Indonesia, Vietnam, Bangladesh and the Philippines canceled nearly 45 gigawatts of proposed coal power projects, a figure equivalent to more than a quarter of Germany’s total installed capacity.
These are four critical emerging markets that were the growth target of the struggling coal industry, but a combination of issues related to the pandemic and financing caused them to shift towards considering more profitable and environmentally sound alternatives.
The year 2020 was as bad for coal as it was for healthcare systems, and a new analysis by Global Energy Monitor (GEM) shows that there will be no V-shaped stimulus or recovery for the black mineral.
After banks in South Korea and Japan, major Asian coal investors, announced new regulations on coal power development, plans that included 29 new plants in Bangladesh alone, for example, fizzled out.
“We are reviewing how we can move from coal-fired power plants,” said Bangladesh’s Energy Minister Nasrul Hamid. during a webinar in June 2020. He noted that they were maintaining three coal plants that are under construction, but they are targeting 40GW of total generation capacity where only 5GW are coal-fired.
Thousands of miles to the east, Vietnam’s draft version of its Energy Development Plan, due to go into effect in 2022, included the cancellation of 7 plants and the freezing of 6 that were already in progress, to be reviewed again in 2030.
By November, the Philippines had proposed a moratorium on new coal projects, which GEM analysts estimate at a total of almost 10GW.
Secretary of Energy Alfonso G. Cusi famous That part of the moratorium was to urge 100% foreign ownership in exploration and geothermal projects. His nation already has the highest rate of renewable energy in the Greater Southeast Asia region and they project that solar power will rise to 35% of the energy mix by 2030.
“I am determined to accelerate the development of indigenous resources in our country,” he said in a speech in Singapore during International Energy Week 2020. “We are also driving the transition from using fossil fuel-based technology to energy sources. cleaner to guarantee more sustainable growth for the country ”.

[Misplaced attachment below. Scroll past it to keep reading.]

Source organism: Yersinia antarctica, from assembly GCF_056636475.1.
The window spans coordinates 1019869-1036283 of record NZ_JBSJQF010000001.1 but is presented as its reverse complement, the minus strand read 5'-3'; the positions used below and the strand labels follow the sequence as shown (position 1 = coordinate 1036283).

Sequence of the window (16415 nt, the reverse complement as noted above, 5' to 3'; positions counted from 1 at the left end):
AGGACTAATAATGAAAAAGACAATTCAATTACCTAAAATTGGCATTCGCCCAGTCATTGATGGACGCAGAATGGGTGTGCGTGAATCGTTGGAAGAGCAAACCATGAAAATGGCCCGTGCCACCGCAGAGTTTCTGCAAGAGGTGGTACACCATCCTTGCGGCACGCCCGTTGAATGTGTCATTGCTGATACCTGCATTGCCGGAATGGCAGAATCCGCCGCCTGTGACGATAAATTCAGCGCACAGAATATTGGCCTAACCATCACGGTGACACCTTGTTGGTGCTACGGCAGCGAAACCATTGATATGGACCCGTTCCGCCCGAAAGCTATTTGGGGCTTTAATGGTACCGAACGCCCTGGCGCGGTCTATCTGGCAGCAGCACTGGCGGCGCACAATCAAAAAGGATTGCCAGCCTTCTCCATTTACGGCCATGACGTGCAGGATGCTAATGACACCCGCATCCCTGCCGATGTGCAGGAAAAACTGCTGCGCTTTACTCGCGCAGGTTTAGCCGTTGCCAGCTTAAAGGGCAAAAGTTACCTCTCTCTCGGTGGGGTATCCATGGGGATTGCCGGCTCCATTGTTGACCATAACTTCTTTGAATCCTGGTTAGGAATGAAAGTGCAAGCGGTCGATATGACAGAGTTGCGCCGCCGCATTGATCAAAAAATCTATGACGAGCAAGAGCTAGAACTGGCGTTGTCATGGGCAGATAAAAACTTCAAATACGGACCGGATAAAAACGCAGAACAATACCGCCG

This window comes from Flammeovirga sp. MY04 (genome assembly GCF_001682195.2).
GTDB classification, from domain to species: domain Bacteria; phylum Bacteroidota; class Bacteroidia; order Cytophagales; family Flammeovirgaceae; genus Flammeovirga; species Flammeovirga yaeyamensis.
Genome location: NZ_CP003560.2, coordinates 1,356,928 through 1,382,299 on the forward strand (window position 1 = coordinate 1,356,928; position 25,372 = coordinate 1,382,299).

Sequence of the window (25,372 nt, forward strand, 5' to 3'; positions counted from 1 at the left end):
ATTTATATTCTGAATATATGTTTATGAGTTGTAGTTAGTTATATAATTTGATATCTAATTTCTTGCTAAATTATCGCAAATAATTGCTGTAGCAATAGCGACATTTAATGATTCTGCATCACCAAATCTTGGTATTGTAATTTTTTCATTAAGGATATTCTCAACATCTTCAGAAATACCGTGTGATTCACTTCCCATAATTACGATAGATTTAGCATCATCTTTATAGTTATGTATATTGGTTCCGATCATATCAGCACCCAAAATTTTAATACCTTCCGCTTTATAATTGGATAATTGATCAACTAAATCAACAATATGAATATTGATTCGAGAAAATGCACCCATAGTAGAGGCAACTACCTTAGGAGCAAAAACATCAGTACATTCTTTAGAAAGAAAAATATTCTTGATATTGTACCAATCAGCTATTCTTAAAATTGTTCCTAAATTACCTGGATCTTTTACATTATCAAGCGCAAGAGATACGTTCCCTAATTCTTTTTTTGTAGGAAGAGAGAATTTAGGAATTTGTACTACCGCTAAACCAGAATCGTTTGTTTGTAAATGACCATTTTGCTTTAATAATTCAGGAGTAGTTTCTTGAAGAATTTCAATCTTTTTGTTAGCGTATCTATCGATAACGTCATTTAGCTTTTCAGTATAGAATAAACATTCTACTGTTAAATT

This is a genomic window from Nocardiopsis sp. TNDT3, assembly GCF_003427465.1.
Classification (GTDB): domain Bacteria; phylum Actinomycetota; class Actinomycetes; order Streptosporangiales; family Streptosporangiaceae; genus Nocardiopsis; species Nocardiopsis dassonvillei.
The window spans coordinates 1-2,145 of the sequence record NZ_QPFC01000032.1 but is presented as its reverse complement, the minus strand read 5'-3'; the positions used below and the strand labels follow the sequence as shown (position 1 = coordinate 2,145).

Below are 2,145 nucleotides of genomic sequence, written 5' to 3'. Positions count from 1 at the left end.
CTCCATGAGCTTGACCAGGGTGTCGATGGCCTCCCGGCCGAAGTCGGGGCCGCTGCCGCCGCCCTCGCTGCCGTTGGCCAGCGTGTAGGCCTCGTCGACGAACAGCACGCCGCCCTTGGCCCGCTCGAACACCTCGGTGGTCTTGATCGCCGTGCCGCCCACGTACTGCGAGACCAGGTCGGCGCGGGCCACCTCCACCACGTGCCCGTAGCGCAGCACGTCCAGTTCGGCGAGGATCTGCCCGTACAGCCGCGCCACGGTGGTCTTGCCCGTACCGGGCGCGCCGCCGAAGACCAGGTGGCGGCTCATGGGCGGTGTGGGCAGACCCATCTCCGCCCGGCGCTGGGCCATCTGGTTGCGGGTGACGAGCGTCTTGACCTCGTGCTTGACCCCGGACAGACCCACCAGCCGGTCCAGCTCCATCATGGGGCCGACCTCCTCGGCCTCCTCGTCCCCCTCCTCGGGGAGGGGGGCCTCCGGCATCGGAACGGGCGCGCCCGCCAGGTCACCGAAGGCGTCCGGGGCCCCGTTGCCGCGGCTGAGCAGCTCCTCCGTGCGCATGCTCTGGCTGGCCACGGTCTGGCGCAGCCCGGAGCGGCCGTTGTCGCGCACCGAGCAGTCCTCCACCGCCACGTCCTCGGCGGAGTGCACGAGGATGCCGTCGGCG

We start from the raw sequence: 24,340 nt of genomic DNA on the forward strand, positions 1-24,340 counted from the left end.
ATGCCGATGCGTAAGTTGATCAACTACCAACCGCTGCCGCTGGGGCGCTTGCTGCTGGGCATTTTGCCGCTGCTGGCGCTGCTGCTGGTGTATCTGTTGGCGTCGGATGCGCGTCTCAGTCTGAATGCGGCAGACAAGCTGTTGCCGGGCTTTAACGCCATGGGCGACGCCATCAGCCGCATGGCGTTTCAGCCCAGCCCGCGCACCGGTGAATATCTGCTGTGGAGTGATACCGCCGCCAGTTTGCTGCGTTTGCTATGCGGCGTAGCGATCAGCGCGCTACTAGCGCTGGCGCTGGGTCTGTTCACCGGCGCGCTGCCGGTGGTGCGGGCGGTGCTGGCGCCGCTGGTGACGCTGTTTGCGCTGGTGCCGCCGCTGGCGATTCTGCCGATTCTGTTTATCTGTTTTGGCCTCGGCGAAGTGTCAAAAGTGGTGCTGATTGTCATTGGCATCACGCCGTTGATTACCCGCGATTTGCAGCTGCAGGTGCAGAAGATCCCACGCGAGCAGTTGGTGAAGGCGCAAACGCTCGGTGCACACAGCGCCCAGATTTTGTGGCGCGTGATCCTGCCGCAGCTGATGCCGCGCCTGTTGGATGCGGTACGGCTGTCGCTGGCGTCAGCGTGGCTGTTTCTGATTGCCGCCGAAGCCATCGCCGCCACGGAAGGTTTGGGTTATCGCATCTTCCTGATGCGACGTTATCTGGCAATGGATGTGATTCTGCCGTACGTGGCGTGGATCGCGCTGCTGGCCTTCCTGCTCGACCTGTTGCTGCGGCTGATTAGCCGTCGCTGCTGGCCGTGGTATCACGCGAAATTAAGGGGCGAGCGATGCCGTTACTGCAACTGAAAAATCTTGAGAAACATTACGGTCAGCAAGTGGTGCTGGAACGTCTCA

How everything happened
During the 2010s, it was estimated that while most of the developed world was on the verge of avoiding coal, the Asian strengths of Korea, Japan, Southeast Asia, and China provided the opportunity for a last golden age for the coal exporters.
But in early 2020, energy monitoring groups like Carbon Tracker were showing lawmakers that their planned coal plants carried a huge risk of becoming “stranded assets,” projects that would simply become too uneconomic to operate.
In a Carbon Tracker report titled: How to waste more than half a billion dollars, The authors showed that renewable energy sources had bitten market share so deeply that in all of the countries mentioned above, renewables were cheaper to build and operate than coal, nearly 10 years before new energy projects were completed. $ 600 billion worth of coal. .
In 2019, the top three banks in Singapore announced a complete end to coal power financing.
Banks such as Sumitomo Mitsui in Japan and KSURE in Korea, along with their respective governments, reconsidered their financing route. Energy Tracker Asia reports that Japanese investments would depend on the country having “ultra-supercritical technology” and “having a decarbonization strategy.”
China remains the world’s largest investor in Asian coal projects, but its recent announcement of net zero suggests that while they have bolstered Cambodia’s coal resources, they will reduce their own dependence on the mineral.
Regardless of how monopoly governments spend their money, the reality is that both banks and thousands of investors around the world are make investment decisions based on climate reality, while the simple development of lower cost, higher quality technology driven by market innovation has rapidly brought renewable energy or liquefied natural gas up to speed with modern energy needs.
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